Immigration and Race Attitudes

Chapter 18: Public Opinion and Race Problems

Emory S. Bogardus

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The solution of racial problems includes more than the adjustment of personality differences, for the latter occur in a public opinion medium. As public opinion has prepared the way, so personality differences multiply or dissolve. In a real sense the nature of racial problems at any particular time depends on public opinion. Within the changing currents and established planes of opinion and thought, persons of different races clash and struggle, or grow friendly. Personal opinions grow into antipathetic or friendly racial opinion.

Racial opinion is a curious compound. It may be studied at close range in connection with the prevailing opinions of the people of any local community, it may be observed in the form of the opinion accompanying any particular race riot, or it may be considered in terms of the traditional origins of race mores.

Local Racial Opinion. — Every local community, whether rural or a natural psychosocial area in a large city, holds certain more or less vaguely integrated racial opinions. Whether an admixture or a juxtaposition of races is present or not makes no differences. Such factors affect the variety of opinions but not their number.

To study the racial opinions of a local community it is necessary to go to the community itself, to its written records, if there be such, and to its unwritten history, to its leaders, to its citizenry. Out of these accounts an objective statement can be woven together. Besides this, there remains the meaning of such racial opinion, that is, its origins

( 231) in the community happenings and in the personal experiences of the community residents.

A remote mountain community usually possesses stable or fixed racial opinions. " We are superior," and " there is to be no invasion " are characteristic. Everything is fixed on the basis of priority and ethnocentrism. A small trickle of outsiders does not arouse these attitudes, but the appearance of numbers of " foreigners " is usually met with stout resistance.

A metropolitan area possesses both fixed and changing racial opinions. Rooming-house areas and districts of social disorganization have few fixed racial attitudes, but wealthy residence districts and upper middle-class neighborhoods possess definite complexes. When invasion occurs, intolerance may become violent. In socially disorganized districts racial clashes may occur through sheer lack of social control.

In one of the local-community studies of racial opinion made during the Pacific Coast Race Relations Survey, the research-interview method was used. Three races, Caucasians, Negroes, and Japanese, were living in the same local community. Systematic interviewing brought out the racial opinions of each of the three major culture groups represented.[1] Many of the white people who have remained have taken a somewhat noncommittal attitude, providing it is understood that the Negroes shall encroach no farther upon the white district. They tolerate and on occasion become neighbors with the Negroes and Japanese. The latter races are viewed by many of the Americans on their merits as family and neighbor groups rather than as racial entities.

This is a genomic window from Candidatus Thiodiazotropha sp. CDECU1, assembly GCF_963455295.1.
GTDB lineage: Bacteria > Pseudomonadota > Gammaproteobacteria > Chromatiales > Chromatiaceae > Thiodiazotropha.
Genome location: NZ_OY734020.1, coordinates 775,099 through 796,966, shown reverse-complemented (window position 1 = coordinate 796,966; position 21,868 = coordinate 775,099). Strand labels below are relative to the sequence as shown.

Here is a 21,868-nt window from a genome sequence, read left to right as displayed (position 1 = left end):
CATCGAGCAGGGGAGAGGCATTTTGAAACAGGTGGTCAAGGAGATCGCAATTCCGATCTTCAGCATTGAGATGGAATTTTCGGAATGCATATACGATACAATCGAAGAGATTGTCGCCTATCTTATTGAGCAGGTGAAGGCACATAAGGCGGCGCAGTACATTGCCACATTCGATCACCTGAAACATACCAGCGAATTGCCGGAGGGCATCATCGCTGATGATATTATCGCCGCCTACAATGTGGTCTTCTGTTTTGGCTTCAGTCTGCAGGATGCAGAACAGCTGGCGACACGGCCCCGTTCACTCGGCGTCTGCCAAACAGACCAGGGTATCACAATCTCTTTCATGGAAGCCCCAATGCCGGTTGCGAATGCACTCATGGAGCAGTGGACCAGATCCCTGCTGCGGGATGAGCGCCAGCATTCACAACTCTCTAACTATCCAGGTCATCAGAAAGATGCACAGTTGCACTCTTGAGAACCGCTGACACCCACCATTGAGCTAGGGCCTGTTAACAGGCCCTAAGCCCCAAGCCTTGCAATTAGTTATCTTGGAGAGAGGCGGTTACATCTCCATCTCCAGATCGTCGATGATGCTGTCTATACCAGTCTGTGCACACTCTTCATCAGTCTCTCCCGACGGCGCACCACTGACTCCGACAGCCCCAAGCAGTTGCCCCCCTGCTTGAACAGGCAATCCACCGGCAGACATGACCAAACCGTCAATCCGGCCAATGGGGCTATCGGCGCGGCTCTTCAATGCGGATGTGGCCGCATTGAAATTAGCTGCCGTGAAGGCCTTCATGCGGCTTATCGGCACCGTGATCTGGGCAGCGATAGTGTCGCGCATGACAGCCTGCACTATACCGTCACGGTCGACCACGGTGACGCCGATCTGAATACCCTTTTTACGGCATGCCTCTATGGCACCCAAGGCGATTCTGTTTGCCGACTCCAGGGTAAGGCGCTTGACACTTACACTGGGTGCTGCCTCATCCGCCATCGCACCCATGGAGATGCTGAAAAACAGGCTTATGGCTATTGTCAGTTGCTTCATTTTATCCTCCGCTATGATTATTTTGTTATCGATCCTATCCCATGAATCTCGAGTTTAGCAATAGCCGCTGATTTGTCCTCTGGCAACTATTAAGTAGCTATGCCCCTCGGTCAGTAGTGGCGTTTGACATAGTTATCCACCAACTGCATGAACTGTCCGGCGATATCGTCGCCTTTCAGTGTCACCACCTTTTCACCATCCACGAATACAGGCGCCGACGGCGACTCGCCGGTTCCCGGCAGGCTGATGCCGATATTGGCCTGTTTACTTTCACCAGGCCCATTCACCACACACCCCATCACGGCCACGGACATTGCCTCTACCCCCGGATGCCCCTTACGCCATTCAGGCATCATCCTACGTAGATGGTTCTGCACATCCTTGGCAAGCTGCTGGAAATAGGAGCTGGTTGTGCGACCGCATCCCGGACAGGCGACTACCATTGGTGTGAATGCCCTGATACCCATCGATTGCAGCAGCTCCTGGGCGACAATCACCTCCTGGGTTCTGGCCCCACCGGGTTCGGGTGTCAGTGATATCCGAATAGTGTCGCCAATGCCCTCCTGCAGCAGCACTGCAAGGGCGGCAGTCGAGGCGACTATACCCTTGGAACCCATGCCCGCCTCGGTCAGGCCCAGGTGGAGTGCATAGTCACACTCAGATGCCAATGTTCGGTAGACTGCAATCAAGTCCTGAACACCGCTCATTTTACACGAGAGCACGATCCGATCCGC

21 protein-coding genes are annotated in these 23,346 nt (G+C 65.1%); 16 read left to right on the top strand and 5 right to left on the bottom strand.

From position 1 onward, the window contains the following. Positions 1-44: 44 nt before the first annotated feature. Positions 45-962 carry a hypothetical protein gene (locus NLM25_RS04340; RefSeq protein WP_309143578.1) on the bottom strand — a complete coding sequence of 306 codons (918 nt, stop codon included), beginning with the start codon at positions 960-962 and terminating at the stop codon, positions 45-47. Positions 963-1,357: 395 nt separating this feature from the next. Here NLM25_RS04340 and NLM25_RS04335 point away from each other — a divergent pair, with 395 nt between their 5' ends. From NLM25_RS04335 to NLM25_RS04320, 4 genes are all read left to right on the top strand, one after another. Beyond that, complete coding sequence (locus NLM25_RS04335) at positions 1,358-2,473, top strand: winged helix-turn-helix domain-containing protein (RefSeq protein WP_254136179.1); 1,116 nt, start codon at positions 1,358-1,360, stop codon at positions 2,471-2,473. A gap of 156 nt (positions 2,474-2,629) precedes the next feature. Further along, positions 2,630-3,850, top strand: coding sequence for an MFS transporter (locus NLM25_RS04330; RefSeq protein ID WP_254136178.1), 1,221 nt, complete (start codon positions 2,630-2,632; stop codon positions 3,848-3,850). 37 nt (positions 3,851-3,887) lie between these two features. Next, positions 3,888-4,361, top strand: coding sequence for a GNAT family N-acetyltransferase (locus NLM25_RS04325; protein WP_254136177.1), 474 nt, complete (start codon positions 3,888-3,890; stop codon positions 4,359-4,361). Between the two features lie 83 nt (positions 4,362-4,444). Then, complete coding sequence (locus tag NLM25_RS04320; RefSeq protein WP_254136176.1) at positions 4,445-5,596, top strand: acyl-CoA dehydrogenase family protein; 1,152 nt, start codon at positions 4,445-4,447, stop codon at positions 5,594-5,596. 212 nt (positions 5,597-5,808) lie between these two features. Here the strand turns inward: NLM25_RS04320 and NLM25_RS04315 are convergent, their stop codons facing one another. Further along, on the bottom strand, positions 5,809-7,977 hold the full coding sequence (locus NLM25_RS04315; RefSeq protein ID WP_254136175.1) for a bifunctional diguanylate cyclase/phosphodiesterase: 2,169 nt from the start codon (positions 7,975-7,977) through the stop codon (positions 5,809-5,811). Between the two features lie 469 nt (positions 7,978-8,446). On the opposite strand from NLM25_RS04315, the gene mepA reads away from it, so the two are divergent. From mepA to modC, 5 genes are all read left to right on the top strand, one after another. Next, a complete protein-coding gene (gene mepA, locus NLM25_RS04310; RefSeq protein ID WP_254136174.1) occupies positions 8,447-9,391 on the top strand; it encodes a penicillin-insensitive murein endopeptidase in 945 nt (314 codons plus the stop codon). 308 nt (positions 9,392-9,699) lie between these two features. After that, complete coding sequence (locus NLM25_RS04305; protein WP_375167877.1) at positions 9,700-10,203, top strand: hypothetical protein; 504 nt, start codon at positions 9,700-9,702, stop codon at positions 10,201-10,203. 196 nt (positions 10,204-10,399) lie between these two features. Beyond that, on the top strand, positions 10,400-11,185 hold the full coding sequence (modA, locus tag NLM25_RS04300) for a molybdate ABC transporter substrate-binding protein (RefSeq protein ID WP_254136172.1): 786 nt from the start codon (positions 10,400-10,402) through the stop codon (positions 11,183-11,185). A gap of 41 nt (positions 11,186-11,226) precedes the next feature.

The Negroes in this area belong to the more educated and better class members of the race. As a rule they are wellordered neighbors. They are allowed freedom in home

( 232) building. Toward the Japanese, the Negro opinion is friendly — that of a fellow sufferer.

Japanese opinion, on the whole, is thankful. The Japanese in this community are glad to " be let alone "; they are appreciative of school opportunities, of a chance to worship as they wish, of homes with yards for their children. Resentment on account of " the unchristian prejudices of Christian United States " sometimes crops out.

Altogether there is a triracial tolerance. While each race has its marked differences, there are culture similarities regarding home building, economic independence, freedom of worship, school facilities, obedience of laws. Out of these similarities of striving peoples arises a common racial opinion.

Mores and Racial Opinion. — Racial opinion is inseparable from the mores, which pronounces certain social practices " good " and others " bad." Certain race relations are forbidden by the mores; certain race proposals, such as intermarriage of white and black, are nondiscussible. Such topics are not allowed to come into the field of public opinion. They have long since been " settled." To allow them to be discussed is repugnant; moreover, such discussion might lead to their modification. Ordinarily, the mores do not come within the range of human attention. Prohibitions are deep-seated and " sacred."

But let the mores be overstepped and woe to the offender. Public opinion comes to the rescue. Feelings are inflamed, horrified accusations are hurled, group patriotism and emotions turn into violence and hatred. Competition comes into the open as conscious conflict and public opinion becomes " fighting mad."